How the Health Care Law is Making a Difference for the People of Oregon
Because of the Affordable Care Act, the 84% of Oregonians who have insurance have more choices and stronger coverage than ever before. And for the 16% of Oregonians who don’t have insurance, or Oregon families and small businesses who buy their coverage but aren’t happy with it, a new day is just around the corner.
Soon, the new online Health Insurance Marketplace will provide families and small businesses who currently don’t have insurance, or are looking for a better deal, a new way to find health coverage that fits their needs and their budgets.
Open enrollment in the Marketplace starts Oct 1, with coverage starting as soon as Jan 1, 2014. But Oregon families and small business can visit HealthCare.gov right now to find the information they need prepare for open enrollment.
The health care law is already providing better options, better value, better health and a stronger Medicare program to the people of Oregon by:
Beginning Oct 1, the Health Insurance Marketplace will make it easy for Oregonians to compare qualified health plans, get answers to questions, find out if they are eligible for lower costs for private insurance or health programs like Medicaid and the Children’s Health Insurance Program (CHIP), and enroll in health coverage.
By the Numbers: Uninsured Oregonians who are eligible for coverage through the Marketplace.
- 519,986 (16%) are uninsured and eligible
- 381,984 (73%) have a full-time worker in the family
- 216,780 (42%) are 19-34 years old
- 398,599 (77%) are White
- 11,902 (2%) are African American
- 65,516 (13%) are Latino/Hispanic
- 16,249 (3%) are Asian American or Pacific Islander
- 283,642 (55%) are male
483,637 (93%) of Oregon’s uninsured and eligible population may qualify for lower costs on coverage in the Marketplace, including through Medicaid.
Oregon has received $303,041,587 in grants for research, planning, information technology development, and implementation of its Health Insurance Marketplace.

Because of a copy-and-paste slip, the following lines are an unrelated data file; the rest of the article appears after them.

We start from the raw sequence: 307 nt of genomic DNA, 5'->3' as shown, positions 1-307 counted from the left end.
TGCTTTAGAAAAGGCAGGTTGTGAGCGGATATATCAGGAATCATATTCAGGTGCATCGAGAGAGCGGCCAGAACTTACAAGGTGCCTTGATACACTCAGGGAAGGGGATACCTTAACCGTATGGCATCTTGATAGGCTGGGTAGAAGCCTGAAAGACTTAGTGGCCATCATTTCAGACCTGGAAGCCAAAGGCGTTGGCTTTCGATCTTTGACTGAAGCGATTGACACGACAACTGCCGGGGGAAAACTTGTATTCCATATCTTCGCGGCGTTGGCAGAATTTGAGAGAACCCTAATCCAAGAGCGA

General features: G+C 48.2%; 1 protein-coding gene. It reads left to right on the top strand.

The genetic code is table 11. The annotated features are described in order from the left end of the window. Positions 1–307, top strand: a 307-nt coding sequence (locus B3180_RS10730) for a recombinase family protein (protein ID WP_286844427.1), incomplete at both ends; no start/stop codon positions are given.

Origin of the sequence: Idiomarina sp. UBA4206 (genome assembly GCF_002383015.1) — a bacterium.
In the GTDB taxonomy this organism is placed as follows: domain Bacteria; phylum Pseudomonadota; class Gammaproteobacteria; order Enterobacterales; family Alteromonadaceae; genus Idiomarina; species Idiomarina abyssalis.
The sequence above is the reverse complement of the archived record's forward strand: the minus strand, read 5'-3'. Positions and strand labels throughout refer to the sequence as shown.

Under the health care law, if your plan covers children, you can now add or keep your children on your health insurance policy until they turn 26 years old. Thanks to this provision, over 3 million young people who would otherwise have been uninsured have gained coverage nationwide, including 43,000 young adults in Oregon.
As many as 1,692,205 non-elderly Oregonians have some type of pre-existing health condition, including 206,964 children. Today, insurers can no longer deny coverage to children because of a pre-existing condition, like asthma or diabetes, under the health care law. And beginning in 2014, health insurers will no longer be able to charge more or deny coverage to anyone because of a pre-existing condition. The health care law also established a temporary health insurance program for individuals who were denied health insurance coverage because of a pre-existing condition. 1,597 Oregonians with pre-existing conditions have gained coverage through the Pre-Existing Condition Insurance Plan since the program began.
Health insurance companies now have to spend at least 80 cents of your premium dollar on health care or improvements to care, or provide you a refund. This means that 22,346 Oregon residents with private insurance coverage will benefit from $2,928,540 in refunds from insurance companies this year, for an average refund of $206 per family covered by a policy.
In every State and for the first time under Federal law, insurance companies are required to publicly justify their actions if they want to raise rates by 10 percent or more. Oregon has received $5,040,777 under the new law to help fight unreasonable premium increases.
The law bans insurance companies from imposing lifetime dollar limits on health benefits – freeing cancer patients and individuals suffering from other chronic diseases from having to worry about going without treatment because of their lifetime limits. Already, 1,356,000 people in Oregon, including 529,000 women and 342,000 children, are free from worrying about lifetime limits on coverage. The law also restricts the use of annual limits and bans them completely in 2014.